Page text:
The anecdote you mention may not be without a foundation, but not in the extent supposed. It is certain that the return of Mr. Morris to the Convention was at a critical stage of its proceedings. The knot, felt as the Gordian one, was, the question between the larger and the smaller states, on the rule of voting in the senatorial branch of the legislature; the latter claiming, the former opposing, the rule of equality. Great zeal and pertinacity had been shown on both sides, and an equal division of votes on the question had been reiterated and prolonged, till it had become not only distressing, but seriously alarming. It was during that period of gloom that Dr. Franklin made the proposition for a religious service in the Convention, an account of which was so erroneously given, with every semblance of authenticity, through the National Intelligencer, several years ago. The crisis was not over, when Mr. Morris is said to have had an interview and conversation with General Washington and Mr. Robert Morris, such as may well have occurred. But it appears that, on the day of his re-entering the Convention, a proposition had been made from another quarter to refer the knotty question to a committee, with a view to some compromise, the indications being manifest that sundry members from the larger states were relaxing in their opposition, and that some ground of compromise was contemplated, such as finally took place, and as may be seen in the printed Journal. Mr. Morris was in the deputation from the large state of Pennsylvania, and combated the compromise throughout. The tradition is, however, correct, that, on the day of his resuming his seat, he entered with anxious feelings into the debate, and in one of his speeches painted the consequences of an abortive result to the Convention, in all the deep colors suited to the occasion. But it is not believed that any material influence on the turn which things took could be ascribed to his efforts; for, besides the mingling with them some of his most disrelished ideas, the topics of his eloquent appeals to the members had been exhausted during his absence, and their minds were too much made up to be susceptible of new impressions.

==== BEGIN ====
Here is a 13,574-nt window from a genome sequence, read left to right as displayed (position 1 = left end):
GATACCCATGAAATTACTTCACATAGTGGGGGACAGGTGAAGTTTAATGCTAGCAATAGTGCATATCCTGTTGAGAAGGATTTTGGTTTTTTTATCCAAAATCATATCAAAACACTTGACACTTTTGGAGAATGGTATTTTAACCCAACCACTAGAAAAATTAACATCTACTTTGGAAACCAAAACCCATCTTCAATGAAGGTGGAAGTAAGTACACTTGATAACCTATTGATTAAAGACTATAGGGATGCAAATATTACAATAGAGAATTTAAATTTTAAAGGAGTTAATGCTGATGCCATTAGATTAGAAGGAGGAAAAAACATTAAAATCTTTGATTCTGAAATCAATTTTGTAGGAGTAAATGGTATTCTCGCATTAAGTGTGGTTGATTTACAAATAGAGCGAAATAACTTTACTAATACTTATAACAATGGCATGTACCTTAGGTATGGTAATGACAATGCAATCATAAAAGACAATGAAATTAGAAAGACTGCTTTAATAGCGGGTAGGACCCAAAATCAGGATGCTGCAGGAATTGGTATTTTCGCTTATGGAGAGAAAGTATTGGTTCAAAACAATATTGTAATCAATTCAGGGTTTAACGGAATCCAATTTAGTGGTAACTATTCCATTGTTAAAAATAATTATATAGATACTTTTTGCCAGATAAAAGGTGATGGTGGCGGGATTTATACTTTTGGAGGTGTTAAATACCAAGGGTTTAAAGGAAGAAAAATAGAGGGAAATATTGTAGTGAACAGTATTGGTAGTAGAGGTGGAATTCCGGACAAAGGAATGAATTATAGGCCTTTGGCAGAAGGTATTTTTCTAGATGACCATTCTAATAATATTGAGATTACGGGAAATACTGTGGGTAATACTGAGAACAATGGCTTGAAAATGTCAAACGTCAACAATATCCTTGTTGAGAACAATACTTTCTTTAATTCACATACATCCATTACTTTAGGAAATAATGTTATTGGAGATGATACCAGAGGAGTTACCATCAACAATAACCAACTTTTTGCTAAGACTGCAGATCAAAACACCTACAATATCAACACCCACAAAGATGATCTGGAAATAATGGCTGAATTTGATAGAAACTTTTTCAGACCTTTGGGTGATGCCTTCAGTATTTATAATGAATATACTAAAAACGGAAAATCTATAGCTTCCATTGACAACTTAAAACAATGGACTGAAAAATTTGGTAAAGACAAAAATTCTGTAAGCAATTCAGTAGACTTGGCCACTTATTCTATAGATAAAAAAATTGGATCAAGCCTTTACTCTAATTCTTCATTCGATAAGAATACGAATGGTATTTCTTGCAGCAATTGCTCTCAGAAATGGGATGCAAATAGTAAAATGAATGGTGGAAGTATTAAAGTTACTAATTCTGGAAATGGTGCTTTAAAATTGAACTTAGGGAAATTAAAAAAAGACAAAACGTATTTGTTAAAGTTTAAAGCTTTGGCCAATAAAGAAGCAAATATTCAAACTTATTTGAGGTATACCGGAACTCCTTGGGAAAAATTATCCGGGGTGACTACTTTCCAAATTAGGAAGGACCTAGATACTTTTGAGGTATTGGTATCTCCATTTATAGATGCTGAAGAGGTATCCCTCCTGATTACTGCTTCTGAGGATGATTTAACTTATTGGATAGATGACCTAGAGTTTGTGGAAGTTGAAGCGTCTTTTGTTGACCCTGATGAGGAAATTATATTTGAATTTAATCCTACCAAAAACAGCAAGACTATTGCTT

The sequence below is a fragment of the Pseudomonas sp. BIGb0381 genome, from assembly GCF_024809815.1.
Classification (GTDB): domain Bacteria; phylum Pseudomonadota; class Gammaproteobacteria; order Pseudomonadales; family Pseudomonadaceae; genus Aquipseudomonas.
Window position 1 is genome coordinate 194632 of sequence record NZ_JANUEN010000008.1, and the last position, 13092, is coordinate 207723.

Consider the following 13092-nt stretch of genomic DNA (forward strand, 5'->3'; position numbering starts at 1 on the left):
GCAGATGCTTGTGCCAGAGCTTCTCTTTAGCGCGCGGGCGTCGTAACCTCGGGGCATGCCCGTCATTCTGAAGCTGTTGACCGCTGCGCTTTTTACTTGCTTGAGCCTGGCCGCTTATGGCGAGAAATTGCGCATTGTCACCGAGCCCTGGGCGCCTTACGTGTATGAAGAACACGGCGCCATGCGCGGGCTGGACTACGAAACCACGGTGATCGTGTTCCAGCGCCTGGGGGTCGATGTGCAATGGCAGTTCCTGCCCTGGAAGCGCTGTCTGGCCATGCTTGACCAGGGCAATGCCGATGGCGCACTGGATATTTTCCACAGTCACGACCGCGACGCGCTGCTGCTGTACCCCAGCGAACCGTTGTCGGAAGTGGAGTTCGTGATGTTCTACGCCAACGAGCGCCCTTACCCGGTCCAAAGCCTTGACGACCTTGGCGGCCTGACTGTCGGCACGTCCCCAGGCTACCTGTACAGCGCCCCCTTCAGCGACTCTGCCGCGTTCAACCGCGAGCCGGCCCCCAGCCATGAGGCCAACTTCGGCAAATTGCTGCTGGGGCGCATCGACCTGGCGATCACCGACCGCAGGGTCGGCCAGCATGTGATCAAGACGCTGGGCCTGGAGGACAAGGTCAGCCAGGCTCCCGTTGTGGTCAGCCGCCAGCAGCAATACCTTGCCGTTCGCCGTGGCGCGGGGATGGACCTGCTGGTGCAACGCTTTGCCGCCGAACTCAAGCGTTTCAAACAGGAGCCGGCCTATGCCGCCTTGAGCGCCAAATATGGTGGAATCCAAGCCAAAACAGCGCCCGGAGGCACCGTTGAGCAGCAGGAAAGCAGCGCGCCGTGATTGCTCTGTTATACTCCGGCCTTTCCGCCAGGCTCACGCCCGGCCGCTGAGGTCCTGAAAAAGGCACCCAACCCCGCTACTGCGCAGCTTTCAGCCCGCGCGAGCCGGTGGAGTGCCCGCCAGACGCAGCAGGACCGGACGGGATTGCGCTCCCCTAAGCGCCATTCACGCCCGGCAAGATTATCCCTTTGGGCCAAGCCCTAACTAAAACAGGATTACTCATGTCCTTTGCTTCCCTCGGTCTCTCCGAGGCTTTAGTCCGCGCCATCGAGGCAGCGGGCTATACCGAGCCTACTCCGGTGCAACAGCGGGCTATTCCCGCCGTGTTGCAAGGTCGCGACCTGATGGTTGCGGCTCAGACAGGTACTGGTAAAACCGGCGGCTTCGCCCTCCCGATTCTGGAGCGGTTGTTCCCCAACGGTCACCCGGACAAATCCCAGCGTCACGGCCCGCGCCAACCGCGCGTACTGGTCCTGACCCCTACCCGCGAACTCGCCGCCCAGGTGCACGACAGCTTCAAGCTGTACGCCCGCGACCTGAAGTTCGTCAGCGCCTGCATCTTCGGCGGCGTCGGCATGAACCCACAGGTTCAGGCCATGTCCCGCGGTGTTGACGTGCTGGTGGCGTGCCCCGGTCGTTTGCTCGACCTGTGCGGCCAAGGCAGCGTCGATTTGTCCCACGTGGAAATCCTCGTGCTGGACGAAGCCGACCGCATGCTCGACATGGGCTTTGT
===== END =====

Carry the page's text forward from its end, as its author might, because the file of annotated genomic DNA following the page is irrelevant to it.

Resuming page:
It is but due to Mr. Morris to remark, that to the brilliancy of his genius he added—what is too rare—a candid surrender of his opinions when the lights of discussion satisfied him that they had been too hastily formed; and a readiness to aid in making the best of measures in which he had been overruled.

In making this communication, I have more confidence in the discretion with which it will be used, than in its fulfilment of your anticipations. I hope it will, at least, be accepted as a proof of my respect for your object, and of the sincerity with which I tender to you a reassurance of my cordial esteem and good wishes.

JAMES MADISON.

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Contents

General Overview

In 1787 and 1788, following the Constitutional Convention, a great debate took place throughout America over the Constitution that had been proposed.

In-Doors Debate

View in-depth studies of the Massachusetts, Virginia, and New York state ratifying conventions.

The Federal Pillars

View drawings of the federal pillars rising published by the Massachusetts Centinel during the ratification debate.

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The Stages of Ratification: An Interactive Timeline

View the six stages of the ratification of the Constitution with links to many other features on this site.

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Interactive Ratification Map

View interactive maps showing the breakdown of Federalist-Antifederalist strength at the state level during the Ratification debate.